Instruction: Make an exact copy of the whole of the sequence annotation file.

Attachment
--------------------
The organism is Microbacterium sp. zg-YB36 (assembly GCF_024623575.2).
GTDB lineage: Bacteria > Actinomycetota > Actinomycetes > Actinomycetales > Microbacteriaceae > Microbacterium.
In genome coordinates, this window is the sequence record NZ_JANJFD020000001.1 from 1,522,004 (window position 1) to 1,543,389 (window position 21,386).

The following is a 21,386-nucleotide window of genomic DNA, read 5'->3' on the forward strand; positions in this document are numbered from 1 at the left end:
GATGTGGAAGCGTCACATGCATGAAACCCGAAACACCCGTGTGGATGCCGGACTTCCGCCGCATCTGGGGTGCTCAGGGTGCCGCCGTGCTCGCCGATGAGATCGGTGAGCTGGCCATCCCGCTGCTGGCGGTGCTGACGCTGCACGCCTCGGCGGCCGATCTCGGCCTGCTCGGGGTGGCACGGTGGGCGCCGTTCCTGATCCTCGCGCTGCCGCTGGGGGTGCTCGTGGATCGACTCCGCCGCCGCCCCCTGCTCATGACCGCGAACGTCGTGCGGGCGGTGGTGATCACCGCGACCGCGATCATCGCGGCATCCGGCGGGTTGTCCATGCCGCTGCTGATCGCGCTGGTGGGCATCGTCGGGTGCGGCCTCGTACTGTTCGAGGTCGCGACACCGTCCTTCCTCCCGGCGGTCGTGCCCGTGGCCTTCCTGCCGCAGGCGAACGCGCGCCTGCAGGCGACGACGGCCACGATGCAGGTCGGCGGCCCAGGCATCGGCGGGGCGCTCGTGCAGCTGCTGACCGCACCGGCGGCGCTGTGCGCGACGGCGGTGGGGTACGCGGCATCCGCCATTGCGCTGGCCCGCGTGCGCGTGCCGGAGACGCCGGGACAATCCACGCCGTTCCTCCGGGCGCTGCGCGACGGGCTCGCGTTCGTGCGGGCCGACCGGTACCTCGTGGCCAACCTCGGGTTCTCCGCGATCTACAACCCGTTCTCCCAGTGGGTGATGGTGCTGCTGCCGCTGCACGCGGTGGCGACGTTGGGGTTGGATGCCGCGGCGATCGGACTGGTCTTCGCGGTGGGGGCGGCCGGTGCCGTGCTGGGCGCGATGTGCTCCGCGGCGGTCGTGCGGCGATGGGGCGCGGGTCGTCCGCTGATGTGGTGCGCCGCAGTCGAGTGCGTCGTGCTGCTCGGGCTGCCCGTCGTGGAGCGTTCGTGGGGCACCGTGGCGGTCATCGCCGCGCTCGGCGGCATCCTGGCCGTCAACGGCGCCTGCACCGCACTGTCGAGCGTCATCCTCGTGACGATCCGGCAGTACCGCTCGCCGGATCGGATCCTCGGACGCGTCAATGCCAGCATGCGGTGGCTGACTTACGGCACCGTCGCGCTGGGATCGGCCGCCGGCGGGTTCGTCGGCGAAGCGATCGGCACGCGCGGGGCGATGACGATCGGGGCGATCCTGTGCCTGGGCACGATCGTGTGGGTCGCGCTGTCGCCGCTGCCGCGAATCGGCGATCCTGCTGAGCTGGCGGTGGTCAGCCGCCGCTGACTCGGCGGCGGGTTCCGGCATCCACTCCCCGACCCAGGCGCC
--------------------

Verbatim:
The organism is Microbacterium sp. zg-YB36 (assembly GCF_024623575.2).
GTDB lineage: Bacteria > Actinomycetota > Actinomycetes > Actinomycetales > Microbacteriaceae > Microbacterium.
In genome coordinates, this window is the sequence record NZ_JANJFD020000001.1 from 1,522,004 (window position 1) to 1,543,389 (window position 21,386).

The following is a 21,386-nucleotide window of genomic DNA, read 5'->3' on the forward strand; positions in this document are numbered from 1 at the left end:
GATGTGGAAGCGTCACATGCATGAAACCCGAAACACCCGTGTGGATGCCGGACTTCCGCCGCATCTGGGGTGCTCAGGGTGCCGCCGTGCTCGCCGATGAGATCGGTGAGCTGGCCATCCCGCTGCTGGCGGTGCTGACGCTGCACGCCTCGGCGGCCGATCTCGGCCTGCTCGGGGTGGCACGGTGGGCGCCGTTCCTGATCCTCGCGCTGCCGCTGGGGGTGCTCGTGGATCGACTCCGCCGCCGCCCCCTGCTCATGACCGCGAACGTCGTGCGGGCGGTGGTGATCACCGCGACCGCGATCATCGCGGCATCCGGCGGGTTGTCCATGCCGCTGCTGATCGCGCTGGTGGGCATCGTCGGGTGCGGCCTCGTACTGTTCGAGGTCGCGACACCGTCCTTCCTCCCGGCGGTCGTGCCCGTGGCCTTCCTGCCGCAGGCGAACGCGCGCCTGCAGGCGACGACGGCCACGATGCAGGTCGGCGGCCCAGGCATCGGCGGGGCGCTCGTGCAGCTGCTGACCGCACCGGCGGCGCTGTGCGCGACGGCGGTGGGGTACGCGGCATCCGCCATTGCGCTGGCCCGCGTGCGCGTGCCGGAGACGCCGGGACAATCCACGCCGTTCCTCCGGGCGCTGCGCGACGGGCTCGCGTTCGTGCGGGCCGACCGGTACCTCGTGGCCAACCTCGGGTTCTCCGCGATCTACAACCCGTTCTCCCAGTGGGTGATGGTGCTGCTGCCGCTGCACGCGGTGGCGACGTTGGGGTTGGATGCCGCGGCGATCGGACTGGTCTTCGCGGTGGGGGCGGCCGGTGCCGTGCTGGGCGCGATGTGCTCCGCGGCGGTCGTGCGGCGATGGGGCGCGGGTCGTCCGCTGATGTGGTGCGCCGCAGTCGAGTGCGTCGTGCTGCTCGGGCTGCCCGTCGTGGAGCGTTCGTGGGGCACCGTGGCGGTCATCGCCGCGCTCGGCGGCATCCTGGCCGTCAACGGCGCCTGCACCGCACTGTCGAGCGTCATCCTCGTGACGATCCGGCAGTACCGCTCGCCGGATCGGATCCTCGGACGCGTCAATGCCAGCATGCGGTGGCTGACTTACGGCACCGTCGCGCTGGGATCGGCCGCCGGCGGGTTCGTCGGCGAAGCGATCGGCACGCGCGGGGCGATGACGATCGGGGCGATCCTGTGCCTGGGCACGATCGTGTGGGTCGCGCTGTCGCCGCTGCCGCGAATCGGCGATCCTGCTGAGCTGGCGGTGGTCAGCCGCCGCTGACTCGGCGGCGGGTTCCGGCATCCACTCCCCGACCCAGGCGCC